The National Weather Service has declared that the damage in Michigan City and environs yesterday was caused by straight-line winds, not tornadoes. But I wonder, did they see these bleachers? I don’t see how straight-line winds could possibly have caused this. Watch the whole video to understand why I say that:
It’s those wooden posts that seem like the “smoking gun” to me. Here are some photos that make the same point:
I could be wrong, of course. The NWS certainly knows more about this stuff than I do. But I wonder if their inspectors even saw these particular bleachers. I’d love to know how straight-line winds could blow large, heavy metal bleachers into a set of wooden spikes — at an impact velocity of 100 mph or whatever it was, and with 50 yards’ worth of forward momentum — without bending the spikes.
Looking at the damage, it seemed clear to me that the bleachers had landed on the spikes from above, coming from a vertical, not horizontal, direction. I’m not convinced by the NWS’s statement that my interpretation was incorrect.
Via Google Maps, here’s a satellite view of the location of the bleachers in question. The red line indicates the path they took:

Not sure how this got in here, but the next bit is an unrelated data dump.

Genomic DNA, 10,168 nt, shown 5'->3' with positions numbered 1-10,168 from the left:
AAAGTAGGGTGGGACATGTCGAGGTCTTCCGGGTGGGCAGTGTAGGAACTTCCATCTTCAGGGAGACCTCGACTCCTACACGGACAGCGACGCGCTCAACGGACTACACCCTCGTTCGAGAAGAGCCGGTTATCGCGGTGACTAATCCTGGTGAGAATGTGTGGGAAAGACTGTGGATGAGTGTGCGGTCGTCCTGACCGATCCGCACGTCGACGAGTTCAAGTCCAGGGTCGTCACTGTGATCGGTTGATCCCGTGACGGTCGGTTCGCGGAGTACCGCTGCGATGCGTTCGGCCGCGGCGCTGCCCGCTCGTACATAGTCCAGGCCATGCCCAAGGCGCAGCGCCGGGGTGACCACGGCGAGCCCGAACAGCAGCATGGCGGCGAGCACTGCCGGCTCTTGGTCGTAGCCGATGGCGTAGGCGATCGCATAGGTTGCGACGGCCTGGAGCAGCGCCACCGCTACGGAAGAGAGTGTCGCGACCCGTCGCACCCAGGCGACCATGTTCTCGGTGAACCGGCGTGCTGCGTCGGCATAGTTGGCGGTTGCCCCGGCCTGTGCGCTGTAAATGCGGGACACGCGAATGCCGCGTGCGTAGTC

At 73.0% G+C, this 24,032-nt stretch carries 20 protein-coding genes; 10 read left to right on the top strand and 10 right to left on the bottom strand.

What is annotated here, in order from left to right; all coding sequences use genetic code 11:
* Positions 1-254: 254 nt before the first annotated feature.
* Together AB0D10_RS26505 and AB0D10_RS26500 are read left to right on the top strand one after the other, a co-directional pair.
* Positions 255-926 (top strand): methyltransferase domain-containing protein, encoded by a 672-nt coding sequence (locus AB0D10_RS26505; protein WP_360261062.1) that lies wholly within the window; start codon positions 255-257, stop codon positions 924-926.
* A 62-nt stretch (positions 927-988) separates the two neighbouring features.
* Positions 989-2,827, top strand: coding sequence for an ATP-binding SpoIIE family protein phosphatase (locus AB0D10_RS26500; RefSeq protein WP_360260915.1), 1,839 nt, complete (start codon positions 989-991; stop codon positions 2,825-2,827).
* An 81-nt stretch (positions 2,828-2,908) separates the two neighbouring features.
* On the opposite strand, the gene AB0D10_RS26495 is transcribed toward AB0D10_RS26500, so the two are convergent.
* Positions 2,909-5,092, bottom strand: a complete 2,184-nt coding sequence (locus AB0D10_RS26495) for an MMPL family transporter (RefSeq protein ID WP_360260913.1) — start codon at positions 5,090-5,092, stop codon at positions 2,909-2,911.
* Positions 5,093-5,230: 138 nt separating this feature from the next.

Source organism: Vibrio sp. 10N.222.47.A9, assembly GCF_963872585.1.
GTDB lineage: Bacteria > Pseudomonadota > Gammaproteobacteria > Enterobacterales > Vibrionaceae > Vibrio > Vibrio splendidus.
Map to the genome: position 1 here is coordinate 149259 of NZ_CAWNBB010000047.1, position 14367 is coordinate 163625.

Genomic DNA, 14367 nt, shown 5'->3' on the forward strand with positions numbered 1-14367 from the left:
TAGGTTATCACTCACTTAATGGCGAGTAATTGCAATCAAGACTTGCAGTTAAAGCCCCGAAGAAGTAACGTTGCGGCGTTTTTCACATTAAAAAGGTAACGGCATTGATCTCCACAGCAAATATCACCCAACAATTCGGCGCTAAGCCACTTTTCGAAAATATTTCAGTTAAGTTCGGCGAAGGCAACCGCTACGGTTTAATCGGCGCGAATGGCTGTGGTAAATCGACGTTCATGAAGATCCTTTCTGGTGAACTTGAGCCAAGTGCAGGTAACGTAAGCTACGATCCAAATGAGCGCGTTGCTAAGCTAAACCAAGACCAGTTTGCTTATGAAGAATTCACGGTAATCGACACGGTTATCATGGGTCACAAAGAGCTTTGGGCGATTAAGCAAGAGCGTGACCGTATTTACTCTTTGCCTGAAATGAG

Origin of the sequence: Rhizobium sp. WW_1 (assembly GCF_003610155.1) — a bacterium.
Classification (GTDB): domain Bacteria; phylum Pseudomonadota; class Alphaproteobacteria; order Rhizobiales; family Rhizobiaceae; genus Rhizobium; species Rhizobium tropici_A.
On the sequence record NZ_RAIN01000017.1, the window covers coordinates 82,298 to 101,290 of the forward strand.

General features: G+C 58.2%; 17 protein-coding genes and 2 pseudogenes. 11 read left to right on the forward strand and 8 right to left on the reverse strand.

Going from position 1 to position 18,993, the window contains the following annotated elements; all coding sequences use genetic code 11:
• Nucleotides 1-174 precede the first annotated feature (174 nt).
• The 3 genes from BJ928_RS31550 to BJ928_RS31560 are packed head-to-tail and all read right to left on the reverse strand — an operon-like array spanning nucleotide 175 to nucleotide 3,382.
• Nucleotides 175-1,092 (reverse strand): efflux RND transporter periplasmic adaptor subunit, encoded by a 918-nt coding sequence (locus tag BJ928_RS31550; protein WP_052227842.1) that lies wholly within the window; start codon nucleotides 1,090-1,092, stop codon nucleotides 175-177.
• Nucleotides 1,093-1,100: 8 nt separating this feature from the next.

More photos of the bleachers after the jump.
Here's a picture from Michigan City earlier of Brendan standing on an uprooted tree, taking pictures.
Power's still out in Westville. Methinks the power company prioritized Michigan City.
Get this m*****f***ing branch off my m*****f***ing car! :)
Tropical Depression #5 has formed near the Windward Islands. This is that same storm that has been getting more attention lately than Debby.
Read the latest advisory here.
This gazebo in Michigan City's Washington Street Park has definitely seen better days.
Or leaning tree, rather.
Another shot of the big uprooted tree.
[NOTE: The first photo of the big uprooted tree, titled “Storm damage #2,” never posted, for some reason. -ed.]
Lots of downed trees in Michigan City's Washington Park, and the hum of equipment cleaning up the mess.
Commenter Aaron points to fascinating Wall Street Journal article by Ross Douthat called “What Year Is It?,” which posits that the various foreign-policy factions in this country can be broken down into five groups on the basis of “what year they think it is.” There are the 1919ists, the 1938ists, the 1942ists, the 1948ists, and the 1972ists. (Aaron says he’s “about 20% ‘72er and 60% ‘48er, with a 15% dollop of ‘38ish worry and a 5% dash of ‘19er isolationism.”)
I’ll refrain from blockquoting a lengthy excerpt, and will instead simply encourage you to read the whole thing. It’s definitely worth it.
I will, however, quote the punch line:
A few voices have spoken up of late for the most disquieting possibility of all. This possibility lacks heroes and villains (Bush/Wilson, Ahmadinejad/Hitler) and obvious lessons (impeach Bush, stay the course in Iraq). But as our crisis deepens, it’s worth considering 1914ism, and with it the possibility that all of us, whatever year we think it is, are poised on the edge of an abyss that nobody saw coming.
Apple Computer is recalling 1.1 million laptop batteries supplied by Sony, citing a fire hazard, The Associated Press reports. Visit CNN for the latest.